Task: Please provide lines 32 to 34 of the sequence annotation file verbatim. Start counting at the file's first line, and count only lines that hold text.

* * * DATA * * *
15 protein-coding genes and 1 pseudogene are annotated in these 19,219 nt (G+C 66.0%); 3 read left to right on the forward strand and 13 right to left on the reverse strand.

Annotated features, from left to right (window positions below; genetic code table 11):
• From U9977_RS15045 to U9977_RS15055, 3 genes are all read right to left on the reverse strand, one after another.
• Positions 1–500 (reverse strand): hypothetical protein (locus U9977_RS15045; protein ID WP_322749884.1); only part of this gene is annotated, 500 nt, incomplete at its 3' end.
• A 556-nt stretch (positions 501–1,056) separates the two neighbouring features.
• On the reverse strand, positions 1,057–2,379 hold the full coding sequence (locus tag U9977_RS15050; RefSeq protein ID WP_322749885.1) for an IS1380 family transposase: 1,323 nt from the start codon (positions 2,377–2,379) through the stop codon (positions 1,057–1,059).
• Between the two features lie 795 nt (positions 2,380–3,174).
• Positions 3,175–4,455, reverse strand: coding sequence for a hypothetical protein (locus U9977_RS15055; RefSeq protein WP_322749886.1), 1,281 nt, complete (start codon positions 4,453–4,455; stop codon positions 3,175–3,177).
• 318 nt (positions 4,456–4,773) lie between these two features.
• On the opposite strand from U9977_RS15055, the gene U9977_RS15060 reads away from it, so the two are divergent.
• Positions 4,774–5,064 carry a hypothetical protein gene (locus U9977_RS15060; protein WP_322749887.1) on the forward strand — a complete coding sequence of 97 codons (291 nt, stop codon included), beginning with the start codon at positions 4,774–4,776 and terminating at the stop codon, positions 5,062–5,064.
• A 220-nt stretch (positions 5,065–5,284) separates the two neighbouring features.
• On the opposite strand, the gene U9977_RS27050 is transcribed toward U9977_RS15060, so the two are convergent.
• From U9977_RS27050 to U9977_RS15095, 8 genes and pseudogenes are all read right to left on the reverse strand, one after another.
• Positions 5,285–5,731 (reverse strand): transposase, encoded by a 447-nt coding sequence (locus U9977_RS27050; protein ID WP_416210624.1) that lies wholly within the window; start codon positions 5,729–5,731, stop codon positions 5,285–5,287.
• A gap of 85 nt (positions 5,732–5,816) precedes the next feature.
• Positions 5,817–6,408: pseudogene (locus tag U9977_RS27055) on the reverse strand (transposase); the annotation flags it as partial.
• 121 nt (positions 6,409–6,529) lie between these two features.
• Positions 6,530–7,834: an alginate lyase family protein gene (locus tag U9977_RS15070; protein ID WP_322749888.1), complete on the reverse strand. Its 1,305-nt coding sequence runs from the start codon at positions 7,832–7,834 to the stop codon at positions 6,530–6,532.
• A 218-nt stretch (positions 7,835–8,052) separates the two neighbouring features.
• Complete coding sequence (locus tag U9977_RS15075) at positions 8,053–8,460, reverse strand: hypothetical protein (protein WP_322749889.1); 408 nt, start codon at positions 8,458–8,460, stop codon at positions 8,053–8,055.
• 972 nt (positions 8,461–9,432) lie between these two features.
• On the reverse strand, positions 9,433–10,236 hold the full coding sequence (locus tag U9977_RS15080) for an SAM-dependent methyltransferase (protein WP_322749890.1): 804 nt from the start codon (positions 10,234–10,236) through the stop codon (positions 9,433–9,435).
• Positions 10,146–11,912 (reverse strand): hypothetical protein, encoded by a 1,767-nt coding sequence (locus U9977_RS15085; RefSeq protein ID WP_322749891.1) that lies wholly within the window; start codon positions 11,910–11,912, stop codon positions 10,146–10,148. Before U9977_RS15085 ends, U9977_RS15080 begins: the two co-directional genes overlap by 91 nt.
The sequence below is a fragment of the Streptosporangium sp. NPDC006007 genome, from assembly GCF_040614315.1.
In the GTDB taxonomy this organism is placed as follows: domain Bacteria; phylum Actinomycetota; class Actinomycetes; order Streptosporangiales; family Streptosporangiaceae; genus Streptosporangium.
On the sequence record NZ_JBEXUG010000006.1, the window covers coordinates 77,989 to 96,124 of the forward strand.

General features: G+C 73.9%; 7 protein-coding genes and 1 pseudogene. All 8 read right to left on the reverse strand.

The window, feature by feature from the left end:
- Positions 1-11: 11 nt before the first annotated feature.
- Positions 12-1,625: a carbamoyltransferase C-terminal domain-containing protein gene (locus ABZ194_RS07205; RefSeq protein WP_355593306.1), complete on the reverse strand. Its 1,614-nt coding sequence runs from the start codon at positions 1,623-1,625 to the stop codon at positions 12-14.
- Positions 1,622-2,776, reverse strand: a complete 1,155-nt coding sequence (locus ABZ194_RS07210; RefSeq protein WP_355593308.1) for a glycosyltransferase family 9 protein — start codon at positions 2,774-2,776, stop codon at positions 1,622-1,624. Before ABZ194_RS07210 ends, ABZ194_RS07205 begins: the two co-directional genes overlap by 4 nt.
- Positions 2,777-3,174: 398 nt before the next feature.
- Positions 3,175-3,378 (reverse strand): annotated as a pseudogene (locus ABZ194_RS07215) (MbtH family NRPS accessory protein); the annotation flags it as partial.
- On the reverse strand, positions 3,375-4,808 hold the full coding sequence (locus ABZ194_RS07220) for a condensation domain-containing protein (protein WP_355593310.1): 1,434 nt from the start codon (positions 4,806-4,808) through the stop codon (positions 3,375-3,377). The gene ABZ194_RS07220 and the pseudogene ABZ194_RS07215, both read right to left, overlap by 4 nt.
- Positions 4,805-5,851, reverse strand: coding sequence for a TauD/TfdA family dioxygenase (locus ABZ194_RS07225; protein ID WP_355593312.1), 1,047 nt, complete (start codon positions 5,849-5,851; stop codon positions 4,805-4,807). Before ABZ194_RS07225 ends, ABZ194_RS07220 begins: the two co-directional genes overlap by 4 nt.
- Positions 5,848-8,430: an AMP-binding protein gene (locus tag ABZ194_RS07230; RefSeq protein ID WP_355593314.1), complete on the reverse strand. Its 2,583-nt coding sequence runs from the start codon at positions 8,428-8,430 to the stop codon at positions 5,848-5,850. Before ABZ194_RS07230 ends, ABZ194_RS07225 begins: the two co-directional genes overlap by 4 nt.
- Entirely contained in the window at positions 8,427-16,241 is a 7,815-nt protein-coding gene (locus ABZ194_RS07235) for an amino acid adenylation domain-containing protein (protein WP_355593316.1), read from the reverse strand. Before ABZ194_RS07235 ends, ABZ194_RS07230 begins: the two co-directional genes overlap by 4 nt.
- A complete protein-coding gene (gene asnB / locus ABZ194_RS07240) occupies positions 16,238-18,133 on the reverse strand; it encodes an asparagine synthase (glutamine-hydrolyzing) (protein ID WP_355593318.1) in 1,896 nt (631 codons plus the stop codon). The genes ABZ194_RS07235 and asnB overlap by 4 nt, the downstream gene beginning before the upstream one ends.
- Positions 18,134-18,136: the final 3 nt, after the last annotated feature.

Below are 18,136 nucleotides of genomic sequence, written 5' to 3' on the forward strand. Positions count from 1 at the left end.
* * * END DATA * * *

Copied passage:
- Positions 1,622-2,776, reverse strand: a complete 1,155-nt coding sequence (locus ABZ194_RS07210; RefSeq protein WP_355593308.1) for a glycosyltransferase family 9 protein — start codon at positions 2,774-2,776, stop codon at positions 1,622-1,624. Before ABZ194_RS07210 ends, ABZ194_RS07205 begins: the two co-directional genes overlap by 4 nt.
- Positions 2,777-3,174: 398 nt before the next feature.
- Positions 3,175-3,378 (reverse strand): annotated as a pseudogene (locus ABZ194_RS07215) (MbtH family NRPS accessory protein); the annotation flags it as partial.